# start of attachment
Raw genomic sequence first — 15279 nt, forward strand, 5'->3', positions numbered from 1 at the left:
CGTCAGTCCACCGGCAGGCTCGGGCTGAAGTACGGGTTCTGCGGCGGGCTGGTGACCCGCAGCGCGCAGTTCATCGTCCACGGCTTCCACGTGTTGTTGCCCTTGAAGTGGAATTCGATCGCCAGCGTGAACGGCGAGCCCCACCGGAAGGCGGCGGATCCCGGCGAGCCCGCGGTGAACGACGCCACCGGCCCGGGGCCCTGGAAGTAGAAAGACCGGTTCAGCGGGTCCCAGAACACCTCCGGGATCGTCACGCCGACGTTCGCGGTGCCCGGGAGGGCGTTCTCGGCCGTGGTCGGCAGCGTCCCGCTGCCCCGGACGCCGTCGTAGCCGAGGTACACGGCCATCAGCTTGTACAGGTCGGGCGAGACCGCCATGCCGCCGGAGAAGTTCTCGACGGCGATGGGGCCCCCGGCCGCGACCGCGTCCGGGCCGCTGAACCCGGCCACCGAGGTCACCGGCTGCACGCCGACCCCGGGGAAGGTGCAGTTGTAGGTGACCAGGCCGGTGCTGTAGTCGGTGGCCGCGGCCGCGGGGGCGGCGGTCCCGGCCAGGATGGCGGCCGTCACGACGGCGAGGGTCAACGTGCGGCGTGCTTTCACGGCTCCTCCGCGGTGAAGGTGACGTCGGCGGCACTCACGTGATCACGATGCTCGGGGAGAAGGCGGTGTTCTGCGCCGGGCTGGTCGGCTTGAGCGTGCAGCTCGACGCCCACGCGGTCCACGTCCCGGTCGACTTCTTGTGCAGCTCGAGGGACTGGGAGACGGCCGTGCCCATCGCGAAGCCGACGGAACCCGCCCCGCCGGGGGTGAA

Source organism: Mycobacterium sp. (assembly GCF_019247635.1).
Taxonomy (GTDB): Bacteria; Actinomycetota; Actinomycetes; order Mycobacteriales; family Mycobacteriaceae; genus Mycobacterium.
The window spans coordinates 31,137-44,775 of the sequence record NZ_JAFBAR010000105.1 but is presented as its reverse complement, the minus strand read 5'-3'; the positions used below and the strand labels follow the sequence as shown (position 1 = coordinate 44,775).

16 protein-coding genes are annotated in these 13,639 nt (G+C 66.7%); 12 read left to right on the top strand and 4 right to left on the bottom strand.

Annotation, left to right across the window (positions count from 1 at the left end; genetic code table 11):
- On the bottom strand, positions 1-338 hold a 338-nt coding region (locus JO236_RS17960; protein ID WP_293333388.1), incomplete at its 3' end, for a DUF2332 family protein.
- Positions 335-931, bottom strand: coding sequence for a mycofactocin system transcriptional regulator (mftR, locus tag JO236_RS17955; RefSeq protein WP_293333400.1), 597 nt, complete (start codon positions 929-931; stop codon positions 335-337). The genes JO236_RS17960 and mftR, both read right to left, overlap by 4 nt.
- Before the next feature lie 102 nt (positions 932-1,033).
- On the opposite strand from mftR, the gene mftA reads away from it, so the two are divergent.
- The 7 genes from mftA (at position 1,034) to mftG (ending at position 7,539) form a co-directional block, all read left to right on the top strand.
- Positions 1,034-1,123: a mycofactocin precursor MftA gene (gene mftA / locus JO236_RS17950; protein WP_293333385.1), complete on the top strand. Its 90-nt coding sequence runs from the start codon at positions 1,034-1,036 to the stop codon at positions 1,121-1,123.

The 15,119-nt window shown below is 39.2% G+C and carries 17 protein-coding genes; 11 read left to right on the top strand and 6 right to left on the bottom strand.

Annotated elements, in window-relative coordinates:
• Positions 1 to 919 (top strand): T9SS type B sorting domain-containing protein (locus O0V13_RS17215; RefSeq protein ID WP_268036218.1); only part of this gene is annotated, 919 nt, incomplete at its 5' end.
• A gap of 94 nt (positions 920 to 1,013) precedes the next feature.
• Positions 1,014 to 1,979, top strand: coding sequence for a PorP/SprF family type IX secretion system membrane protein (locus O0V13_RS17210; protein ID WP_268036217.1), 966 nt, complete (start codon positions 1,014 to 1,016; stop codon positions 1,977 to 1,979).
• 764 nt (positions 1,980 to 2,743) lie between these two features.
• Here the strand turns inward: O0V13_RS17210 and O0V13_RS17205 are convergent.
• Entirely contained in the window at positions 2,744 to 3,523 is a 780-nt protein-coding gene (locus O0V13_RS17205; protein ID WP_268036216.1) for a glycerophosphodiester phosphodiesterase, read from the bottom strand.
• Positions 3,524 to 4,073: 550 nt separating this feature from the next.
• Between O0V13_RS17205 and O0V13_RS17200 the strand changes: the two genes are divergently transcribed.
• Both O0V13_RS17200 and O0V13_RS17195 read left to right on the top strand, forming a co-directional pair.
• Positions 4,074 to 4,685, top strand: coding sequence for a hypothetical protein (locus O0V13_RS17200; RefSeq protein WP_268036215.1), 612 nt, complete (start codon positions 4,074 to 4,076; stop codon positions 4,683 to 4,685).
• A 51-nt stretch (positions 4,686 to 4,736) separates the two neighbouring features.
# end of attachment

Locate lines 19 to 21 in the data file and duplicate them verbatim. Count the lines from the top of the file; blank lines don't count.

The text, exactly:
• 764 nt (positions 1,980 to 2,743) lie between these two features.
• Here the strand turns inward: O0V13_RS17210 and O0V13_RS17205 are convergent.
• Entirely contained in the window at positions 2,744 to 3,523 is a 780-nt protein-coding gene (locus O0V13_RS17205; protein ID WP_268036216.1) for a glycerophosphodiester phosphodiesterase, read from the bottom strand.